When you’re the world’s longest-living monarch — as well as one of the wealthiest people on the planet — you can afford the fiercest bodyguards money can buy. Not surprisingly, Queen Elizabeth II is always flanked by two Gurka officers at her side during official state and key events.
The Queen’s Gurkha Orderly Officers, a highly specialized unit date back to Queen Victoria’s reign, are equally revered for being both tenacious in battle and intensely loyal. Sir Ralph Turner MC, had this to say about the Gurkhas following First World War: “Bravest of the brave, most generous of the generous, never had a country more faithful friends than you.”
After relinquishing their duties, the Gurkhas are then appointed as Members of the Royal Victorian Order, a dynastic order of knighthood recognizing distinguished personal service to the British Crown.
One Man Army
On the night of September 2, 2010, a gang of armed bandits posing as passengers stopped a crowded train in northeast India. The attackers, possibly as many as 40 men, began going down the aisles, looting and terrorizing the travelers. But unbeknownst to the robbers, a 35-year-old retired Gurkha named Bishnu Shrestha just happened to be on board. The bad guys never stood a chance.
Shrestha had been asleep in his chair when duty called. As he calmly assessed the mayhem unfolding all around, the men grabbed a girl sitting next to him and intended to rape her. That’s when the soldier sprang into action and went to work. He pulled out his kukri and quickly killed three of the robbers and injured eight others, causing the remaining men to take off running. During the melee, Shrestha suffered a deep gash to his hand but somehow managed to successfully thwarted the ambush.
Following the ordeal, the intended rape victim’s family offered him a substantial cash reward. The Gurkha refused it, saying: “Fighting the enemy in battle is my duty as a soldier. Taking on the thugs on the train was my duty as a human being.”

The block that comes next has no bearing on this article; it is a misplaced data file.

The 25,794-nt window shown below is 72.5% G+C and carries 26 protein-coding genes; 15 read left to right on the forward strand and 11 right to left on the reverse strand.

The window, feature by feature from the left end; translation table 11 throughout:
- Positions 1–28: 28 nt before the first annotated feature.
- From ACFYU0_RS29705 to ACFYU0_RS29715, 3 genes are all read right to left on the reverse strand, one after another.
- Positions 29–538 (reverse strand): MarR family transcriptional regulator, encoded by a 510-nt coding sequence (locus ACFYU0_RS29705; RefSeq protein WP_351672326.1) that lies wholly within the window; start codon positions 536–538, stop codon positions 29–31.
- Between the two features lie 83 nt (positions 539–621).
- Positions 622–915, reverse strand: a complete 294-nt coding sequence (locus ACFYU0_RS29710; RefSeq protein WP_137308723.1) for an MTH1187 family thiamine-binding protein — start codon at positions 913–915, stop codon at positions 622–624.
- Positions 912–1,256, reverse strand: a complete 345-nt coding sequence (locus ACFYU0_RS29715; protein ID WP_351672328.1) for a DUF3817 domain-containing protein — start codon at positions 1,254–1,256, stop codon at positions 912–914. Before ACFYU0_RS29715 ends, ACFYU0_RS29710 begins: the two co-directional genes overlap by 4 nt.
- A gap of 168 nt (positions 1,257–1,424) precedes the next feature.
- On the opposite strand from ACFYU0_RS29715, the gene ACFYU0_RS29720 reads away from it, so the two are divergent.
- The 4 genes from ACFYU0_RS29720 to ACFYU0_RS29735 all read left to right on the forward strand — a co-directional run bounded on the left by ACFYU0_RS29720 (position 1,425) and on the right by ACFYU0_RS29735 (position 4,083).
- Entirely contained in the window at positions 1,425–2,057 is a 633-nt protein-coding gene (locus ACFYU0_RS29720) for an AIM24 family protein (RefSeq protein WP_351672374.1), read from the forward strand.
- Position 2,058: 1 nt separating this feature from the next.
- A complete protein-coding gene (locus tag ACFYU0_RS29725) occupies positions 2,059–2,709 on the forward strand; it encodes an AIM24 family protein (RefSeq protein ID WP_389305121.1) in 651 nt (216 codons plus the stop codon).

Shrestha spent more than two months recovering from his wounds and was later honored by the Indian government with three gallantry awards.
Strong family values provide the basic fabric of everyday life for the Nepalese people and are passed down from one generation to the next. A fighting spirit is also part of their bloodlines — and none more so than two warriors with the last name of Pun.
On June 23, 1943, Tul Bahadur Pun found himself in a dire situation while fighting the Japanese in Burma during WWII. All of Pun’s unit had been either killed or wounded following an onslaught by the enemy near a critical railway bridge. Undaunted, he picked up a Bren gun and kept blasting away while he dashed across a muddy open field. He then killed three Japanese soldiers and captured two machine guns as well as a large cache of ammunition.
His Victory Cross citation reads: “Rifleman Pun’s courage and superb gallantry in the face of odds which meant almost certain death were most inspiring to all ranks and were beyond praise.”
Flash forward to 67 years later: Pun’s grandson, Sergeant Dipprasad Pun, single-handedly fought off 30 Taliban soldiers in the Helmand province of Afghanistan. The Gurkha had been keeping guard on the roof of a checkpoint when the insurgents stormed into the command post armed with rocket-propelled grenades and AK-47s.
Over the next hour, Pun exhausted all of his ammo as he dispatched the attackers. At one point, he even tossed a machine-gun tripod at a Taliban fighter who had climbed up to the roof. Pun’s actions earned him a Conspicuous Gallantry Cross, the second-highest British military decoration awarded for bravery.
Never Say Die
One of the most significant battles ever won by the Gurkhas wasn’t fought on a battlefield but rather in a court of law. Despite two centuries of loyal service marked by courage and sacrifice, Nepal-born soldiers were paid far less than British-born subjects as well as denied pension rights. The case would involve a highly publicized campaign fueled by a former Bond girl, a Victoria Cross winner and public outrage to overcome the egregious injustice.
After the war, Pun returned to Nepal but decades later applied to resettle in Britain for much-needed medical treatment. He was refused. The absurd reason? Because he “failed to demonstrate strong ties with the UK.” In 2009, British actress Joanna Lumley, whose father life served as an officer in the Gurkha Rifles with Pun, helped lead the charge to create awareness for the cause. The UK government claimed former Gurkhas didn’t warrant the same treatment because Nepal isn’t a member of the Commonwealth and allowing them to relocate to the UK would lead to “massive pressure” on the immigration service. An overwhelming majority of British citizens disagreed.
Eventually, the High Court ruled in 2009 that all Gurkhas who served four or more years would be entitled to UK citizenship rights and allowed to settle there. The government’s decision prompted a rousing cry of “Ayo Gorkhali” by supporters on the steps of Parliament.